Parents, Leave Your Home—Literally

renunciation-1By Audarya-lila dasa

“Parents leave your home” is probably not the lesson Crosby Stills Nash and Young had in mind when they concluded their popular 1970’s classic with the words “Teach your parents well,” but we are all painfully aware that parents have much to learn. And the need for parents to learn to leave home is perhaps the hardest lesson of them all, much harder than the same lesson is for children to learn while growing up. As growing children we leave home often with noble thoughts only to make our own home and lose sight of them. There is no more noble thought than attaining spiritual enlightenment, and it no doubt involves leaving behind the notion of “my” family and embracing the world family that lies beyond the egoistic conceptions of “my” and the “I” derived from one’s sense of “mine.”

Parents, Leave Your Home” is the title of Karen Maezen Miller’s article published in the March 2009 online issue of the Shambala Sun. Karen is a married Zen Buddhist mother. In her article she seeks to point out how the Buddhist tradition speaks to both monastics and householders and that the essential teachings for both are the same: leave your “ego-home” behind.  Two things in particular struck me about the article when I read it.  The first is that authentic ego effacing spiritual traditions have much in common and that to really experience that which any such tradition speaks about requires a great deal of dedication, determined practice, and association with adepts within one’s tradition. The second is that while Karen used the title figuratively to speak about leaving the home we have made of our own egos behind, there are many circumstances in the lives of spiritual practitioners that warrant literally leaving home—thus the word “literally” added to the present article’s title.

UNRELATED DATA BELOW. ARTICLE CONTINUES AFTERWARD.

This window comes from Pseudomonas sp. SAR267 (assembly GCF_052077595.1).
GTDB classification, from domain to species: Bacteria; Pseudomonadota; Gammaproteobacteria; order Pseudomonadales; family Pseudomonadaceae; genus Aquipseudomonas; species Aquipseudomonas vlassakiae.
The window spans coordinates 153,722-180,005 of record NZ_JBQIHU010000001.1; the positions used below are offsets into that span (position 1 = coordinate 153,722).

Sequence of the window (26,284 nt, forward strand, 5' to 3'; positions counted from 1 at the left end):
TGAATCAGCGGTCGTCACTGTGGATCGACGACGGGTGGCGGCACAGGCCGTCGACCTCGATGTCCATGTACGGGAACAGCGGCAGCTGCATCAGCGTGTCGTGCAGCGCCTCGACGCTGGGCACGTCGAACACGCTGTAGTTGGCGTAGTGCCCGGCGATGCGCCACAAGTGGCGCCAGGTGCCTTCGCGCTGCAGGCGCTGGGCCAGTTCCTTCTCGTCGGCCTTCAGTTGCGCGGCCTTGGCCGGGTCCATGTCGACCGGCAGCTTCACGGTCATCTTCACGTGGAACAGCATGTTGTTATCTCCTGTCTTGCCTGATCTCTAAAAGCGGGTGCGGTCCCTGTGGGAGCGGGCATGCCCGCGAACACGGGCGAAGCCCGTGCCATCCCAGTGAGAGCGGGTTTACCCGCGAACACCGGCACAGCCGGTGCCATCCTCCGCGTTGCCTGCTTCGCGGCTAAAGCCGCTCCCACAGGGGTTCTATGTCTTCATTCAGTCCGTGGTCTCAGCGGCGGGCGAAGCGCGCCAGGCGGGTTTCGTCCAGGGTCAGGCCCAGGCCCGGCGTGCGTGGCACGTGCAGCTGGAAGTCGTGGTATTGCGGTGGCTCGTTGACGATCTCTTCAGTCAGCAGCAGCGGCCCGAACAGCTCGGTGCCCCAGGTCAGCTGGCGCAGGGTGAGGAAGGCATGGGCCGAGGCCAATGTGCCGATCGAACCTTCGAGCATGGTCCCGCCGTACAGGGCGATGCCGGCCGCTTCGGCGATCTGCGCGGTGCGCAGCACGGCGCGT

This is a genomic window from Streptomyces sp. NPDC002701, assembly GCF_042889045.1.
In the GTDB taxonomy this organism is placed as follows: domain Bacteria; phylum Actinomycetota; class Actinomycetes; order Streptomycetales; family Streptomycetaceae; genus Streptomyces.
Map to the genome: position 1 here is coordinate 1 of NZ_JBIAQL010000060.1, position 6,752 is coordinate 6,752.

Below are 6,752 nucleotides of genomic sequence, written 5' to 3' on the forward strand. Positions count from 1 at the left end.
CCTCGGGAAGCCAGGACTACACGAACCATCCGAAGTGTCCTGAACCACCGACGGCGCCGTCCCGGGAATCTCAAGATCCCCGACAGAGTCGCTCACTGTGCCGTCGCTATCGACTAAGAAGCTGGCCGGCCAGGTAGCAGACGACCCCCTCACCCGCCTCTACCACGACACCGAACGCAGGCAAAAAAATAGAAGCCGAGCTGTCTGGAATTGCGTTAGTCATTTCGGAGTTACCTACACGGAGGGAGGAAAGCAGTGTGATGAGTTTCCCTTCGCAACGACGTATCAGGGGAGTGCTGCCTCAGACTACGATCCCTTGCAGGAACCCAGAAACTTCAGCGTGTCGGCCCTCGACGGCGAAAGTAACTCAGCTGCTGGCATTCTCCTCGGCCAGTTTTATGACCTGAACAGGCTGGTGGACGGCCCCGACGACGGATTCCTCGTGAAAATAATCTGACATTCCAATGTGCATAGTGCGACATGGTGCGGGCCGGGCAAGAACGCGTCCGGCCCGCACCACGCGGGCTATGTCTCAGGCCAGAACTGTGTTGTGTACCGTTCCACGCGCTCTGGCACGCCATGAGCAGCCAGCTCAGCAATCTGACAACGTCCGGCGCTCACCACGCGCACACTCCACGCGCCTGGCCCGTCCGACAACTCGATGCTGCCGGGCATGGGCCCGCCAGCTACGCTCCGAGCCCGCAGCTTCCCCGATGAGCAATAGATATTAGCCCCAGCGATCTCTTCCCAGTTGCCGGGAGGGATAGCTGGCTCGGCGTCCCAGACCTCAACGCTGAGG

Karen draws from Dogen Zengi’s (founder of the remote Eiheiji (Eternal Peace) monastery in the thirteenth century) “Guidelines for Officers of the Monastery” as well as  from his essays entitled “Continuous Practice” in her attempt to show Zengi’s instructions that appear to be imparted to monastics or constitute a call to literal monasticism apply equally to householders remaining at home. She does an artful job of juggling some of Zengi’s strong words:

“If you have a home, leave your home.  If you have beloved ones, leave them.”

Karen explains, “I encourage you to open your eyes to the wondrous truth and immediacy of Buddha’s teachings in your family life. To hear your child’s whine, your dog’s bark, and your partner’s snore as the temple bell hastening you to a life of selfless service both on and off the cushion.  To no longer separate the life of a householder from the life of a home leaver or separate yourself from the life before you.  But I’ll warn you: it takes practice, you may well have Buddhism in your home, and a lot of it.  But there will never be a Buddha in your world until you leave your egocentric home for good.  For the home we must leave behind, so we can care for our family and all others, is the home we have made of ego.  The ancient rules of monastic life are designed to help us do precisely this, and their principles can be incorporated into family life too.”